Airlink resumes limited service between Johannesburg and Cape Town

Airlink (Supplied)
Airlink (Supplied)

AirLink has resumed limited service between Johannesburg and Cape Town on Level 3 of the coronavirus lockdown, with the flight operated by a 98-seat Embraer E190 regional jet. 

It is also offering flights on the Johannesburg-Durban route. 

It has joined Mango, FlySafair and Cemair in resuming some domestic flights now that business travel is permitted. 

According to Wesgro, the official tourism, trade and investment promotion agency for Cape Town and the Western Cape, the resumed service will be an important business and cargo connection between two major urban centres in South Africa.

AirLink had been showing good passenger growth to the region before the start of the coronavirus (Covid-19) pandemic and resultant flight bans.

The airline saw a 16% increase in passenger growth in 2019, when compared to the previous year, as well as a double-digit compound annual growth rate (CAGR) of 12% between 2016 and 2019.

Tim Harris, CEO of Wesgro, said air access is a significant contributor to tourism globally and a key factor in re-stimulating economic development, which will be crucial for the Western Cape as it continues to recover from the effects of the pandemic.

However, African airlines are forecast to make a total net loss of $2 billion in 2020, according to the International Air Transport Association (IATA).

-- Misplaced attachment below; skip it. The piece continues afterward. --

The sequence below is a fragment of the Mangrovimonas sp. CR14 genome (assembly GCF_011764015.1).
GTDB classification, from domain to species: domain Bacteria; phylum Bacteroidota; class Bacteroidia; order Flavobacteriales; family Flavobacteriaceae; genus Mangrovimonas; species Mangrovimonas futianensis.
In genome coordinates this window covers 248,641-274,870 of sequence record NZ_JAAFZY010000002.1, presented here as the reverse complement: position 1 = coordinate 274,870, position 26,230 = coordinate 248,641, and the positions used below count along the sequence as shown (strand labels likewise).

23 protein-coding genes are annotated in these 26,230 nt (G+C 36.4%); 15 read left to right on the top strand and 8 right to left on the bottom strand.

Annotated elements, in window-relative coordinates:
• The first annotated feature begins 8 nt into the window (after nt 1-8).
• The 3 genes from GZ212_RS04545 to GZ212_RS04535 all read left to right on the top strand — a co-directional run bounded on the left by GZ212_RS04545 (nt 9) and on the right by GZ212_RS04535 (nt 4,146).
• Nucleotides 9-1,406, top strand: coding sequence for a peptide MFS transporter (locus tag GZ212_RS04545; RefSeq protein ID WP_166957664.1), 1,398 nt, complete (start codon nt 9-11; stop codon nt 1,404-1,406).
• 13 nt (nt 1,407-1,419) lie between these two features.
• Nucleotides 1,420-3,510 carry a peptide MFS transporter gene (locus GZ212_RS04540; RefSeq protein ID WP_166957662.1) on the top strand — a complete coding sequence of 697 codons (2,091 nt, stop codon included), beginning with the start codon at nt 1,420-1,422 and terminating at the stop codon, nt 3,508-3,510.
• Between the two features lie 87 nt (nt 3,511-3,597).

CEO and managing director of SA AirLink Rodger Foster said while the virus remained a threat, safety protocols were in place and the airline hopes to open up more domestic routes in the near future. 

For some other airlines, their fate is still unclear.

"We wish to assure customers that we have carefully defined and applied our risk mitigation protocols in the interests of the safety of our customers and staff," he said in a statement.

Deon Cloete, general manager of Cape Town International Airport, said it too was ready to welcome passengers for a "safe and seamless" transition, despite additional protocols. 

For some other airlines, their fate is still unclear. 

Comair, which operates and British Airways domestically under a license agreement, is currently in business rescue and has indicated that it will only consider resuming flights by about November if it is commercially viable and if the company has managed to obtain the necessary funds.

It is as yet uncertain if or when state-owned flag carrier South African Airways, currently in business rescue too, will resume any flights. Before the lockdown flight bans its practitioners had reduced its domestic flights to only the Johannesburg-Cape Town route.

State-owned regional airline SA Express is currently in provisional liquidation and its provisional liquidator has indicated that no resumption of flights is currently foreseen.

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